The American Israel Public Affairs Committee, the pro-Israel lobbying group, on Wednesday called on Congress to reject the Iran nuclear agreement.

AIPAC has been described as one of the most powerful lobbying groups in Washington, but during the Obama administration, due to the strained relationship between the U.S. and Israel, it has had difficulty maintaining the traditional bipartisan consensus on support for Israel. The Iran debate will be the biggest test yet of its lobbying muscle under Obama.

"Unfortunately, this proposed agreement fails to halt Iran's nuclear quest," the group said in a statement. "Instead, it would facilitate rather than prevent Iran from obtaining a nuclear weapon and would further entrench and empower the leading state sponsor of terror."

AIPAC said it had outlined five criteria for a good deal, and "in each of these areas, the proposed agreement has significant flaws."

AIPAC noted that the deal does not allow inspectors to examine Iranian nuclear sites "anytime, anywhere"; does not condition sanctions toward verifying Iran meet demands on the possible military dimensions of its nuclear program; it starts to lift sanctions immediately; it lifts restrictions in eight years; and doesn't dismantle any nuclear centrifuges.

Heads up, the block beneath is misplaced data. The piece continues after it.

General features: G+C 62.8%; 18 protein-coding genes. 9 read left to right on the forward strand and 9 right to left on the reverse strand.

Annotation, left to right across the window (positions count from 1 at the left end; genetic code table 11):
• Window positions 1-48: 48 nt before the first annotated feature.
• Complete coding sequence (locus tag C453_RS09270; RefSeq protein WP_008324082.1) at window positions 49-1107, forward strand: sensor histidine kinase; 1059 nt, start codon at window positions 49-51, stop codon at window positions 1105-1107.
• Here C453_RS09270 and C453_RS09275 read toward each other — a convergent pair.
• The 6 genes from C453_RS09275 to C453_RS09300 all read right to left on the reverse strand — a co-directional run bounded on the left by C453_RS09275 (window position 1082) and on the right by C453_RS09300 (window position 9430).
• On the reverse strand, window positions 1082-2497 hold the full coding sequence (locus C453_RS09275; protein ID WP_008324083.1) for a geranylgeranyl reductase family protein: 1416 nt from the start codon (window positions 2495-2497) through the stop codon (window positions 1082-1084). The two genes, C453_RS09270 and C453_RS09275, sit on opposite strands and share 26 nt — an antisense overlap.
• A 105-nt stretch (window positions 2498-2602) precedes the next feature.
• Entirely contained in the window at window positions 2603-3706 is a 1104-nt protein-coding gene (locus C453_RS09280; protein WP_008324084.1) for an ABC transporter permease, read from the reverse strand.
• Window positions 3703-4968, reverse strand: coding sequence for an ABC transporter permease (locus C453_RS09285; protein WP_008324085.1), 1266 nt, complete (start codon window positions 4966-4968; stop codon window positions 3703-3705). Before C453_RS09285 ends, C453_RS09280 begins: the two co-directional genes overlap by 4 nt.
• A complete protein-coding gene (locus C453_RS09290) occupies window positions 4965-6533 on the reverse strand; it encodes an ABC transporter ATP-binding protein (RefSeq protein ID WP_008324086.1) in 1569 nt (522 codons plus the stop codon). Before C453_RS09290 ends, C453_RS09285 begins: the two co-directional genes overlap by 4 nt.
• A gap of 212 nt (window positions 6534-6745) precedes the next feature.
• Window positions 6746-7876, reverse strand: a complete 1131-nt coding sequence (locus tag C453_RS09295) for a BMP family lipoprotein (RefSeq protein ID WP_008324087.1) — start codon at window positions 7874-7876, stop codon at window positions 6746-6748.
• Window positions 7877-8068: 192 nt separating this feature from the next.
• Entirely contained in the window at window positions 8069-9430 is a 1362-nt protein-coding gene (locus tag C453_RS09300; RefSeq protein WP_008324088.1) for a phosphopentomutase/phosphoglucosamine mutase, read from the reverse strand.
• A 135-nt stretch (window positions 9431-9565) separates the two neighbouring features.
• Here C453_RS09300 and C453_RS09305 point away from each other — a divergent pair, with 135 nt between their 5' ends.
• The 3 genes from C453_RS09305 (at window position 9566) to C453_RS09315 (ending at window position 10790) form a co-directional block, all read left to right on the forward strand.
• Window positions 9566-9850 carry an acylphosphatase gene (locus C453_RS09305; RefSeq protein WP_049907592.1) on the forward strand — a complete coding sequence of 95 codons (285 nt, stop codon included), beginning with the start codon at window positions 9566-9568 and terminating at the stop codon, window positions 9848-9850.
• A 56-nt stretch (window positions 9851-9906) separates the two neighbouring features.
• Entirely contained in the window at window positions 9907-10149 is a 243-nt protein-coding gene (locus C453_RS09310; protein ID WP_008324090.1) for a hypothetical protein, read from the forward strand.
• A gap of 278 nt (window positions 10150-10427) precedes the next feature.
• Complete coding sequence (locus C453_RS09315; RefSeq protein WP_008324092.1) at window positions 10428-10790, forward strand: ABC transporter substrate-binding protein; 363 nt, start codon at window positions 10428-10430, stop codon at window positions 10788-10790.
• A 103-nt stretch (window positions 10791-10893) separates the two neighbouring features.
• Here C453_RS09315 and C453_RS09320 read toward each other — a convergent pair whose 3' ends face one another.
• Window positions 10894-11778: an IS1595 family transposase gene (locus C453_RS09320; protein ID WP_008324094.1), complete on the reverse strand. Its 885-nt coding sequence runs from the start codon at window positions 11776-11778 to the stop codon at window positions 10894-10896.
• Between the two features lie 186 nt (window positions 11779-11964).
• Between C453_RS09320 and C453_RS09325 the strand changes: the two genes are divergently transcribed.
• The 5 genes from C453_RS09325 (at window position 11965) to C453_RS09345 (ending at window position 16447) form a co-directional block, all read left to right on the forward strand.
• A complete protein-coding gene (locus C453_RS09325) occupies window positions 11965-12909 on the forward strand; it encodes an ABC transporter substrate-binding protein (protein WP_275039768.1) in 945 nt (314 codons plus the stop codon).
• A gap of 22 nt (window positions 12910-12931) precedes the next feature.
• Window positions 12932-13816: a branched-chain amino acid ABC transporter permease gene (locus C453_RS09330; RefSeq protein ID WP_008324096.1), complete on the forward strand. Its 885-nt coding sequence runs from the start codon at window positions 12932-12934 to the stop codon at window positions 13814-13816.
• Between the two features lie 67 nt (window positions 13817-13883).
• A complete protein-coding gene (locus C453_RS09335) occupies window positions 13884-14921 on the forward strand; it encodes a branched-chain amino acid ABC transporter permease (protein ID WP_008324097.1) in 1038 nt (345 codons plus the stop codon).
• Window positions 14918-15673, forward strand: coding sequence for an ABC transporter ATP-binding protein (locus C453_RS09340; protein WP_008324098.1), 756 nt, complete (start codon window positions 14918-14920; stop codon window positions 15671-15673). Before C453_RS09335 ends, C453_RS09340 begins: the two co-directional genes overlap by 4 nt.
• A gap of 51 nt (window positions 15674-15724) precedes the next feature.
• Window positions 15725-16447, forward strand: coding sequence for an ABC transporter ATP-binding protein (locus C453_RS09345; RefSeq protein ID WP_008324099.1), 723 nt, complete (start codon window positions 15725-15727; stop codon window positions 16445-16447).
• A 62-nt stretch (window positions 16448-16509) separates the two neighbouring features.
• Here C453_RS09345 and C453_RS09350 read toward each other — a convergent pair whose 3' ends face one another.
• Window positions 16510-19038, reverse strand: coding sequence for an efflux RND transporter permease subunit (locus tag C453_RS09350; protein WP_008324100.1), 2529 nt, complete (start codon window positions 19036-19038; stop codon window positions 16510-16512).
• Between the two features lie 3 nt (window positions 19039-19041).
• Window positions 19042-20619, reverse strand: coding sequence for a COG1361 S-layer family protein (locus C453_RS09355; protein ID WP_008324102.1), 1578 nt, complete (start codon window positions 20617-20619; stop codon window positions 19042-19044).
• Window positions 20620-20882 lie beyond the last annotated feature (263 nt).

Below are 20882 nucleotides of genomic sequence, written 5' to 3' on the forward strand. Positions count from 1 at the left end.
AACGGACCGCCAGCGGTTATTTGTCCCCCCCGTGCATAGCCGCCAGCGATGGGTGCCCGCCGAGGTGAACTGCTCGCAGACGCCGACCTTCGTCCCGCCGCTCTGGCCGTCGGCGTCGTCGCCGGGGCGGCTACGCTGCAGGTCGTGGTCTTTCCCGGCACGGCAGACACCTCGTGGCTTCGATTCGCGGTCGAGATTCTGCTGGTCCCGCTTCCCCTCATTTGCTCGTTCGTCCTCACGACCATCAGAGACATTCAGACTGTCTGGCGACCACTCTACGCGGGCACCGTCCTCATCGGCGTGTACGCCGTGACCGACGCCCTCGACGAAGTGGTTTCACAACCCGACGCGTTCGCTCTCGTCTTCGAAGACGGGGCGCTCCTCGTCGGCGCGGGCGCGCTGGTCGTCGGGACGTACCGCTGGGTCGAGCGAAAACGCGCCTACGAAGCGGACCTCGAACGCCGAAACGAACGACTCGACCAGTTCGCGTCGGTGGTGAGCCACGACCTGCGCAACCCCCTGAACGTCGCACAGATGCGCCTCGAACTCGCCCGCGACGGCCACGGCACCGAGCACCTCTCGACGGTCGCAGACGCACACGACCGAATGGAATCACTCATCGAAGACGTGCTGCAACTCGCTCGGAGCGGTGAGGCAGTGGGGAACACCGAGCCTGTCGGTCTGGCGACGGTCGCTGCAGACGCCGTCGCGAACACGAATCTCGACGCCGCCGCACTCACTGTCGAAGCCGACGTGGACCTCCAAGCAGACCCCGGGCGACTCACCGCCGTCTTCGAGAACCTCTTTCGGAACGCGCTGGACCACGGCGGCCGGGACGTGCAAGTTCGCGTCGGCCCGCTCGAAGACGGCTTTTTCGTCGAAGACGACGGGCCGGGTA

"This accord threatens the future of the nuclear non-proliferation regime," the statement read. "By leaving Iran on the threshold of a nuclear weapon — despite its history of violating international obligations — other countries in the region will have a dangerous incentive to initiate their own nuclear programs. The resulting nuclear arms race would severely destabilize the region."

It continued, "We strongly believe that the alternative to this bad deal is a better deal. Congress should reject this agreement, and urge the administration to work with our allies to maintain economic pressure on Iran while offering to negotiate a better deal that will truly close off all Iranian paths to a nuclear weapon. Congress should insist on a better deal."